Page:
Yet another minor advantage of the Version 4 logger is that the low-power timer works well with the Arduino Pro Mini and does not need to be kludged with the capacitor I added to make it work with the Adafruit Feather or ItsyBitsy.

Part of the testing of the new logger involved installing it in my backyard pond and then making like a beaver and manipulating the water level. The peanut butter jar is inside the iced-tea jug which has its bottom removed.
Results from a preliminary test of the Version 4 logger. The changes I made to the water level in my backyard pond were recorded well by the logger, in this case every 30 minutes or so. However, some data logging intervals were skipped (note gap after I “Breached the dam”). Also, the logger stopped logging altogether after two days. This was caused by a software bug, and after two weeks of troubleshooting the bug was carefully removed from the premises. Every time the logger wakes up, it takes 10 distance measurements and computes the mean and standard deviation.
Other tests produced some understanding of the precision and accuracy of the ultrasonic rangefinder. I set up the logger at measured distances from a wall and let it record data for many hours. The results above suggest that the error increases (precision decreases) with distance from the wall. The actual distance to the wall was either 20, 40, 60, 80, or 100 cm, so accuracy was good in this test.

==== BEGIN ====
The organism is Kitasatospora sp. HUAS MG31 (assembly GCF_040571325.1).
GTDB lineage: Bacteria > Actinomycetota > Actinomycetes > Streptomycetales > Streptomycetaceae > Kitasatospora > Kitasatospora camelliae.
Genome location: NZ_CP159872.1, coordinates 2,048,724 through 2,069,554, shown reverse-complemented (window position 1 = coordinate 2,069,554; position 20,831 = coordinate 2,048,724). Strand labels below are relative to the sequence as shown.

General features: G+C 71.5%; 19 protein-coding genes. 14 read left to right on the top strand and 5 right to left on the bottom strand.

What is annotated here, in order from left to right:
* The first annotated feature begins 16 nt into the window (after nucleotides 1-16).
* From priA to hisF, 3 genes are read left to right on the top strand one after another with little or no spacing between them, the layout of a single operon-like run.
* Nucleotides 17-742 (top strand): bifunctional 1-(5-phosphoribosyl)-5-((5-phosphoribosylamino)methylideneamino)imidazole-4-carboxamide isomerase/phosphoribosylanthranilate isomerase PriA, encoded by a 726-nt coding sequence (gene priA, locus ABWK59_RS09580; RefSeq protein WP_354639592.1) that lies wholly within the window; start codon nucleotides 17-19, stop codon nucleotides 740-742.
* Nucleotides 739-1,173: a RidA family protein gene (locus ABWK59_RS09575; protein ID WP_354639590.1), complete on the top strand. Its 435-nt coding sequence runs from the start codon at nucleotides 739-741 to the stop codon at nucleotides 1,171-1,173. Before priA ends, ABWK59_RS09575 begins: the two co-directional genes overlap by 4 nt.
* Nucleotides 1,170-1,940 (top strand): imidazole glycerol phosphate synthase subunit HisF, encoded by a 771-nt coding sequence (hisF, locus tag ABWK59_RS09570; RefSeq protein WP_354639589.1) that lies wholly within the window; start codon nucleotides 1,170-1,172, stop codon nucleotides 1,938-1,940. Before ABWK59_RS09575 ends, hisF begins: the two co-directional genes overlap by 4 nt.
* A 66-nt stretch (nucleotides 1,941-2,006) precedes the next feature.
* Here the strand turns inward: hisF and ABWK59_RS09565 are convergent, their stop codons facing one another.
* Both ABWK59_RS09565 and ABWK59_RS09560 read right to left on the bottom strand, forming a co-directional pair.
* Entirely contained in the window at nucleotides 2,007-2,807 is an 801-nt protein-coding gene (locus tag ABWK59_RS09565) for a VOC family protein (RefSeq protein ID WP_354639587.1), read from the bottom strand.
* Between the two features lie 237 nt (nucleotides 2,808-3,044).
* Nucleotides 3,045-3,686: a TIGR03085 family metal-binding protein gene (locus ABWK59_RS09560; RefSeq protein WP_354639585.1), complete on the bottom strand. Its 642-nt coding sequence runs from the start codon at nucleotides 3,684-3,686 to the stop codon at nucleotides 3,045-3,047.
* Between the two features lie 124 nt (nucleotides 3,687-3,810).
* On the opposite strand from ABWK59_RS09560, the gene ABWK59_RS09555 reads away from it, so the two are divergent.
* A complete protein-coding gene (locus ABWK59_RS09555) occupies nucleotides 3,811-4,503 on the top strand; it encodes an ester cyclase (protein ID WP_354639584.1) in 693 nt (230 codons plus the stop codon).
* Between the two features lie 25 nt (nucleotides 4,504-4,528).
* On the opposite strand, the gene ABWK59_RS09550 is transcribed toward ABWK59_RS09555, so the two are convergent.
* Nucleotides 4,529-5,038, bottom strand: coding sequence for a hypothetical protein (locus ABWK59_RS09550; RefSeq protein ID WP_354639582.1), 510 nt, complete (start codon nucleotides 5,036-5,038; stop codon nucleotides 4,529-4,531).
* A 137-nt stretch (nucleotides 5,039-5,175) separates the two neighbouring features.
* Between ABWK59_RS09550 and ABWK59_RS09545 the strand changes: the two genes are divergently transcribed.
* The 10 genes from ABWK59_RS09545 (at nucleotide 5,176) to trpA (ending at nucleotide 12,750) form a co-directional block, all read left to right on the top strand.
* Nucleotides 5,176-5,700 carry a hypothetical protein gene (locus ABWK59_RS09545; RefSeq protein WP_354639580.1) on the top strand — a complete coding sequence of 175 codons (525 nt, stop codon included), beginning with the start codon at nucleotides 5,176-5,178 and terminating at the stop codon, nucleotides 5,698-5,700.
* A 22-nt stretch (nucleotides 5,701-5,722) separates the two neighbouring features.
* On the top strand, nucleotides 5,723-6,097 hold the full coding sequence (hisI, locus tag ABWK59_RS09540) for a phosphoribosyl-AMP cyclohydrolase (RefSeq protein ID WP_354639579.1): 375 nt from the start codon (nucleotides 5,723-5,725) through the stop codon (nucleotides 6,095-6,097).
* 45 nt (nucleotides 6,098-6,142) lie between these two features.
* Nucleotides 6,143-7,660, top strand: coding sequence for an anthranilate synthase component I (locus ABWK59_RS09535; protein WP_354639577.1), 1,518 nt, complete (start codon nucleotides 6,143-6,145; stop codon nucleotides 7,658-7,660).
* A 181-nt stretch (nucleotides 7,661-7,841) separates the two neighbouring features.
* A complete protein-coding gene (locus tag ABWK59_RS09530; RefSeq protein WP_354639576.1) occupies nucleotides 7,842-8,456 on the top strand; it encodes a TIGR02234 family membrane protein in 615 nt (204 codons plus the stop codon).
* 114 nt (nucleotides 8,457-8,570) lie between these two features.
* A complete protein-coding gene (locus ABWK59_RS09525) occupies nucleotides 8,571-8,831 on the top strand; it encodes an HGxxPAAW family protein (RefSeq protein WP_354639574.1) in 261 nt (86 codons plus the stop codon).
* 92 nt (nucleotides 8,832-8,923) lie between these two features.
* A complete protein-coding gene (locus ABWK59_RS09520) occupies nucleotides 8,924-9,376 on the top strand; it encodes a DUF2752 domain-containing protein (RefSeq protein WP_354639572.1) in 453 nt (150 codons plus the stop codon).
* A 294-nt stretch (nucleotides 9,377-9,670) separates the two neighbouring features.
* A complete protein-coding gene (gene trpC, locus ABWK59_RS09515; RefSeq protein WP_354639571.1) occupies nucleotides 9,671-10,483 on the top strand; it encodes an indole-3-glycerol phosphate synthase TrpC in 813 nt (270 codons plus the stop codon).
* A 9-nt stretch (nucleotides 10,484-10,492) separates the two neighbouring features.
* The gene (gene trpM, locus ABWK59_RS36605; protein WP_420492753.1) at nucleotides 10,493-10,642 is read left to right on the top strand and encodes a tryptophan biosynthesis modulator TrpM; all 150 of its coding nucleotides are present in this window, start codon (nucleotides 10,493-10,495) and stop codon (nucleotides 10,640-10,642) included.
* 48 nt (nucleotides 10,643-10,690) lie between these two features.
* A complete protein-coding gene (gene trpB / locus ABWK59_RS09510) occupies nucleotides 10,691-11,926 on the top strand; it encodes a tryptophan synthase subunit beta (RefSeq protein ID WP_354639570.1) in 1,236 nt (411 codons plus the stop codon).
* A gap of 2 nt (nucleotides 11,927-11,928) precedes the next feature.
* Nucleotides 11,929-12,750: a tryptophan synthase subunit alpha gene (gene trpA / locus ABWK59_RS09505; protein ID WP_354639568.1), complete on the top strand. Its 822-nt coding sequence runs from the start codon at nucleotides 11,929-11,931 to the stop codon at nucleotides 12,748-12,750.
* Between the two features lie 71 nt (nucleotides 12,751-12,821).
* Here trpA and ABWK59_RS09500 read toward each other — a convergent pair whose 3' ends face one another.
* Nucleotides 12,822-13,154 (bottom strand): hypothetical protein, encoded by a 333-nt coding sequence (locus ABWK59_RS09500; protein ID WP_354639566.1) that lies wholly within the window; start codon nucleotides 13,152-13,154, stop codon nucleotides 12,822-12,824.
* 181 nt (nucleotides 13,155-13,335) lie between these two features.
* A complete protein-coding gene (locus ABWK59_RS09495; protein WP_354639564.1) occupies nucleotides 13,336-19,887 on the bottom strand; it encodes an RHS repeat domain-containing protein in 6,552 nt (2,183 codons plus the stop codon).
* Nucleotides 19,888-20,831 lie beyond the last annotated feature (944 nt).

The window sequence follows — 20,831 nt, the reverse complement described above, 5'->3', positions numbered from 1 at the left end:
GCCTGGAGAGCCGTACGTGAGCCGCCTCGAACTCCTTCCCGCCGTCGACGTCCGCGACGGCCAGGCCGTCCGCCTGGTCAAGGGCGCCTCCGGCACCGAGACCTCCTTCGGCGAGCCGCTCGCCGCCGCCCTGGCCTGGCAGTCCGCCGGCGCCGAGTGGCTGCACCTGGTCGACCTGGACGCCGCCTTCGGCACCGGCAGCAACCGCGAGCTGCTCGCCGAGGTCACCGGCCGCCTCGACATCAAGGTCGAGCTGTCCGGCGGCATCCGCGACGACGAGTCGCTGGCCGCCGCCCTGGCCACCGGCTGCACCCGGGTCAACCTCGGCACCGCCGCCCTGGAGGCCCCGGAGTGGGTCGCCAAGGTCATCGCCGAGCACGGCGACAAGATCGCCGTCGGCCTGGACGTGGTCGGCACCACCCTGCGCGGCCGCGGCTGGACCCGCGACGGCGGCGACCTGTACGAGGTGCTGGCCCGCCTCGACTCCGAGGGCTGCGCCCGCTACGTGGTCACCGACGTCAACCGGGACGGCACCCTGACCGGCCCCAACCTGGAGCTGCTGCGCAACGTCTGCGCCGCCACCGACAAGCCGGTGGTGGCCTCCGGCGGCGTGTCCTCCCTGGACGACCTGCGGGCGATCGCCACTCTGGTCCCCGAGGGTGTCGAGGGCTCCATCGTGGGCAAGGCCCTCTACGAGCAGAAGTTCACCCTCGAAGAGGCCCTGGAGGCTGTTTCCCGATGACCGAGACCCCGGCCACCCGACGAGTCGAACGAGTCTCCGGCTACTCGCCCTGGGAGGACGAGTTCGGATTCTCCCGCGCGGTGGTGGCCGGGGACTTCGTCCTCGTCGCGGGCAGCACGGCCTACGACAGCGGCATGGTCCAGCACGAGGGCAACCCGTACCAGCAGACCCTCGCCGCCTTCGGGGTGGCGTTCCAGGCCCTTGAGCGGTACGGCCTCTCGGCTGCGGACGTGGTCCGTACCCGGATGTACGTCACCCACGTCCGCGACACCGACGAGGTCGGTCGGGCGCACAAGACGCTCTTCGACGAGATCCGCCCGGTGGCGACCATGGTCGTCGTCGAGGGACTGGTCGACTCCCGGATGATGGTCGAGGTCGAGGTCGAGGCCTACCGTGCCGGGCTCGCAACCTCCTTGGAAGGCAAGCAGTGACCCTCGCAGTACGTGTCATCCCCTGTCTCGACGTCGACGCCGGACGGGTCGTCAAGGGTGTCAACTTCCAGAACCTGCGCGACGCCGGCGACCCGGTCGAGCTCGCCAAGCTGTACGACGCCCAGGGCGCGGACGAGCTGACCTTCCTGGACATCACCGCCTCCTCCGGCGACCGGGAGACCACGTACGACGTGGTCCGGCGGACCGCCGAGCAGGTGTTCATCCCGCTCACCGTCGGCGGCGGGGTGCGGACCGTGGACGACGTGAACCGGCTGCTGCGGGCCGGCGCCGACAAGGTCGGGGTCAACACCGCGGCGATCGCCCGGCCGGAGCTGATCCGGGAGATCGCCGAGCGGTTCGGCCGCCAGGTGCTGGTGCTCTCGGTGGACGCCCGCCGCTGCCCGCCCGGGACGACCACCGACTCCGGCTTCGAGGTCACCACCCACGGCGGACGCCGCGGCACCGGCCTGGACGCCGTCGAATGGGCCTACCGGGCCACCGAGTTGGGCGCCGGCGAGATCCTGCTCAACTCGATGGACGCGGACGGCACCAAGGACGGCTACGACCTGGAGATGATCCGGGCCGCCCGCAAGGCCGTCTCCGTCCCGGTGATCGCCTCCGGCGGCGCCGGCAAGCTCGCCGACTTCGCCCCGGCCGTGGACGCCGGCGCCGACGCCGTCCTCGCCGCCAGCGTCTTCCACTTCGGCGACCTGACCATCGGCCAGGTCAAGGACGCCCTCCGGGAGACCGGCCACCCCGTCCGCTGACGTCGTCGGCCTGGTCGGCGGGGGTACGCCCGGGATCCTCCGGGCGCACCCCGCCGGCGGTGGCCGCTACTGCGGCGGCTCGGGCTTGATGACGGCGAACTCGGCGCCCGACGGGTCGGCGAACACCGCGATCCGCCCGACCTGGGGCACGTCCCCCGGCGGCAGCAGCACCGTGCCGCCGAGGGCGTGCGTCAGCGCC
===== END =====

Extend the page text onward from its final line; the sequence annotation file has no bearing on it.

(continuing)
This separate test with greater distances from the wall (100, 150, and 200 cm) again suggests that precision decreases with distance, and error is generally less than a centimeter or two, especially for distances under 200 cm. It also suggests that accuracy varies with distance, but I wasn’t as careful as I could have been measuring the distances with my meter tape, so some of that inaccuracy is probably not the fault of the rangefinder. The results of the rangefinder seem to be sufficient for the intended use which is to track the general long-term trends in vernal pool water level.
The circuit schematic for the Version 4 logger. The low-power timer cannot get more than 5.5 volts, so four alkaline AA or AAA are too much voltage, but four rechargeable NiMH batteries (1.2 v each) seem to work fine. The Arduino Pro Mini takes whatever voltage the timer sends to it and reduces that to 3.3 volts which powers everything else.

Bill of materials. These are prices on eBay or Amazon including shipping, but sometimes you have to order more than one to get these prices.

  • Arduino Pro Mini (3.3v) …………………………………$3.00
  • Adafruit low power timer (TPL5110) …………………..$5.00
  • Real-time clock (DS3231) ………………………………$1.00
  • MicroSD module (3.3v) ………………………………….$1.00
  • MicroSD card (1 or 2 GB) ……………………………….$3.00
  • Ultrasonic rangefinder (HC-SR04p) ……………………$1.00
  • Temp, pressure, humidity sensor (BME280, 3.3v) ……$1.00
  • Water temperature sensor (DS18B20) …………………$1.00
  • Battery case (4 AA) ……………………………………….$1.00
  • Total ………………………………………………………$17.00

I hope to install the new logger in our vernal pool soon and also retrieve the data from the two loggers already there [I did just that].

The sketch running on the Arduino Pro Mini is here.